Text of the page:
1. Torana

    Torana Contributor Contributor

    Mar 13, 2007
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    Links To Critique Guides

    Discussion in 'The Art of Critique' started by Torana, Sep 27, 2007.

    Ok well some time ago now I found these links and had them posted up around the forum in appropriate areas.
    I felt that I would post them up here so that everyone could find them more easily. These links take you to various sites that I have come across that give some ideas and information on critique. It gives basic over views of how one can offer critique to various different areas of writing.

    I hope to add to this rather small list as time goes on. Also if anyone else has any sites or links they can add to this list feel free to do so. On the provisor that they are to sites where it holds information on critique.

    Hardcore Critique Guidelines - for short stories and novels.

    http://www.poetrymagic.co.uk/critiquing.html - for poetry

    http://songwriting.songstuff.com/articles.php?selected=136 - for lyrics

    Hope that these sites can be of help to someone.

    Thank you kindly

  2. Torana

    Torana Contributor Contributor

    Mar 13, 2007
    Likes Received:
    Also here are some links that were provided by adamant in the short story creation thread that I thought I would move over here as well.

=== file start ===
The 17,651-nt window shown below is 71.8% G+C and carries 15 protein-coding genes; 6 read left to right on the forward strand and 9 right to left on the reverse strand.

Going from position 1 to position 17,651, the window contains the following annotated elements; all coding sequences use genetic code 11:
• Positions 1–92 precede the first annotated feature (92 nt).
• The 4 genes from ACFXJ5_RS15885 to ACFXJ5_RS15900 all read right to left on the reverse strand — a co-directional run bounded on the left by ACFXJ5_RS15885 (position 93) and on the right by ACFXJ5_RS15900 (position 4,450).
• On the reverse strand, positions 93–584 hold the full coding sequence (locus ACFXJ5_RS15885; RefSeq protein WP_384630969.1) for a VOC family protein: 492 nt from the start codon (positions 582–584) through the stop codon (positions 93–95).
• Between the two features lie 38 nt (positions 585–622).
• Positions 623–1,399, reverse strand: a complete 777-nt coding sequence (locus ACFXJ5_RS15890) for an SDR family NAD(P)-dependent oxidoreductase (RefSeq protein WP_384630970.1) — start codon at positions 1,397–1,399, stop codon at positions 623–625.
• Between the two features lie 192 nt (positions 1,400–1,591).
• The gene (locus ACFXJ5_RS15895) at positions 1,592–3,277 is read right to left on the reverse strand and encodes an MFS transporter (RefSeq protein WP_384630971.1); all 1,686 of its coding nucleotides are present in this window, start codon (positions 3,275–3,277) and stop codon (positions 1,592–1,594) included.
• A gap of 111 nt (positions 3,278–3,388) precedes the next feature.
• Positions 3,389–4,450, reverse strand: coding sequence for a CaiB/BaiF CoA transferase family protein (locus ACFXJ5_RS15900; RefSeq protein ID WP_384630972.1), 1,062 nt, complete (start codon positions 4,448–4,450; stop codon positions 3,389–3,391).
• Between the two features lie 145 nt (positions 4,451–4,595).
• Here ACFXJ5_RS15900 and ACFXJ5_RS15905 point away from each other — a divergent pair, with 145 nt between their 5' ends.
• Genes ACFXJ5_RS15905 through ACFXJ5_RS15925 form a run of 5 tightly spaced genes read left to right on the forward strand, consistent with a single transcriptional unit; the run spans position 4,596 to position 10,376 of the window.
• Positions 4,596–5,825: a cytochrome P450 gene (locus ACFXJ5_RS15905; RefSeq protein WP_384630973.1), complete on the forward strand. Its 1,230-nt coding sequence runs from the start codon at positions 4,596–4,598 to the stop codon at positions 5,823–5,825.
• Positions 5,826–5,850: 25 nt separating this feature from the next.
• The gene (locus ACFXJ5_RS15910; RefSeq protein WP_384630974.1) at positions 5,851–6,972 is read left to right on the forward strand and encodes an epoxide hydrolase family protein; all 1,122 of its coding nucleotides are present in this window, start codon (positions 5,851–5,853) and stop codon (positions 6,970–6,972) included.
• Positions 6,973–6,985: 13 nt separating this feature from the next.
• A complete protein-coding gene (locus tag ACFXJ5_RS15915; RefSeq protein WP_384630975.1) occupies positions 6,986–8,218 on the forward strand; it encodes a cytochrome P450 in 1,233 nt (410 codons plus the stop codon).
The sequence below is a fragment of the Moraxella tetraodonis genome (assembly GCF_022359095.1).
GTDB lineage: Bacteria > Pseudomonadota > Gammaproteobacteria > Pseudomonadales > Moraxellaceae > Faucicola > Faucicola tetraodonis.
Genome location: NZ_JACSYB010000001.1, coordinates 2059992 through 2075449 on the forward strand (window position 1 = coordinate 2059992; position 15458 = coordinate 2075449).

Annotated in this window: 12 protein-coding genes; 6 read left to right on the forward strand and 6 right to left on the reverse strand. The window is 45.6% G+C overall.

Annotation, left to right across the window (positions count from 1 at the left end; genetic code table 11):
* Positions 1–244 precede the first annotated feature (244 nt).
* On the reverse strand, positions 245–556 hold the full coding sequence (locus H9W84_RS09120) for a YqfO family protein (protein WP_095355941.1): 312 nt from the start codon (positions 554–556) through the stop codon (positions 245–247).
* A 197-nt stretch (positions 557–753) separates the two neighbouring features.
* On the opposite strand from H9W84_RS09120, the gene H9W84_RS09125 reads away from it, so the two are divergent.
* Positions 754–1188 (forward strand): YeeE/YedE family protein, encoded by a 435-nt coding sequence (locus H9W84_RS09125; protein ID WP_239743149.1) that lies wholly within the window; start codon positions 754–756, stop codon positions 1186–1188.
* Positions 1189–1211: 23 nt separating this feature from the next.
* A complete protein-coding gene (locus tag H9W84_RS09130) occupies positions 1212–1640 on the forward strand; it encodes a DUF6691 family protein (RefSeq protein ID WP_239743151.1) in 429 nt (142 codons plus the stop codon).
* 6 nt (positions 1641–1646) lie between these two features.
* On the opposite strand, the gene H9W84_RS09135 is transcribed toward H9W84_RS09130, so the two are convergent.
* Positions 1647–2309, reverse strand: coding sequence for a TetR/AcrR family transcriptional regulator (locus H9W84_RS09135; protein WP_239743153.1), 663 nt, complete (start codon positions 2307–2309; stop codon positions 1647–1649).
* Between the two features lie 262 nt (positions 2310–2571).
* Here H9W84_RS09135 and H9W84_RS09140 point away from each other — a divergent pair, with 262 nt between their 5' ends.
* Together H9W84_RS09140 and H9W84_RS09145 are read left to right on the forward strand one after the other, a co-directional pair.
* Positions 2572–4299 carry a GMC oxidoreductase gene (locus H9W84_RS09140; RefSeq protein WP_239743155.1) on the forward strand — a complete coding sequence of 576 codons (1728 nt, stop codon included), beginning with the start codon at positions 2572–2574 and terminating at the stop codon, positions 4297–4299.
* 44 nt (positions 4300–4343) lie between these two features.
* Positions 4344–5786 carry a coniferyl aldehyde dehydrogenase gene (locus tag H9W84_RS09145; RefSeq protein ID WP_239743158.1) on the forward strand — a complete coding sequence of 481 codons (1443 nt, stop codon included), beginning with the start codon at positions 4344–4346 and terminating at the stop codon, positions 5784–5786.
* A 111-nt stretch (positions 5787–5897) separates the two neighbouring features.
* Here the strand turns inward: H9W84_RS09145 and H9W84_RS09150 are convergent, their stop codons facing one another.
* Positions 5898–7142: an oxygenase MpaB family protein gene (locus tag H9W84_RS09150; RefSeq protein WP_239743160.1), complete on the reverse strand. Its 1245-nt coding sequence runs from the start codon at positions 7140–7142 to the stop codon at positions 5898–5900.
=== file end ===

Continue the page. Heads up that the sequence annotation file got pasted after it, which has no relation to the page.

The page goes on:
Many articles that can direct an author to heavenly bliss:
    Fiction Factor - Writing Articles Index

    Helpful information on scenes and sequels (of a different kind):
    Jim's Livejournal.

    Rants to shy the beginning fantasy writer away from the cliche and other blunders:
    Limyaael's Rants: Master List (All Rants)

    The same as above, but there are some newer essays -- though you'll have to filter through the posts:
    Arin i Asolde

    As this site is largely unfinished, I've given specific links:
    Tameri (Descriptions)
    Tameri (Sentences)
    Tameri (Paragraphs)
    Tameri (Plot and Story)
    Tameri (Dialogue)
    Tameri (Conflict)
    Tameri (Tips)

    Podcasts dealing with characterization and world building (amongst other things). Look for the episode to find show notes -- you can also find the episodes for free on iTunes:
    Shakespeare & Dragons

    Helpful hints for automatic grammar and style editing in Microsoft Word. There is also information pertaining to setting your default language on a Windows computer:
    Microsoft Word

    <all these links are courtesy of adamant>

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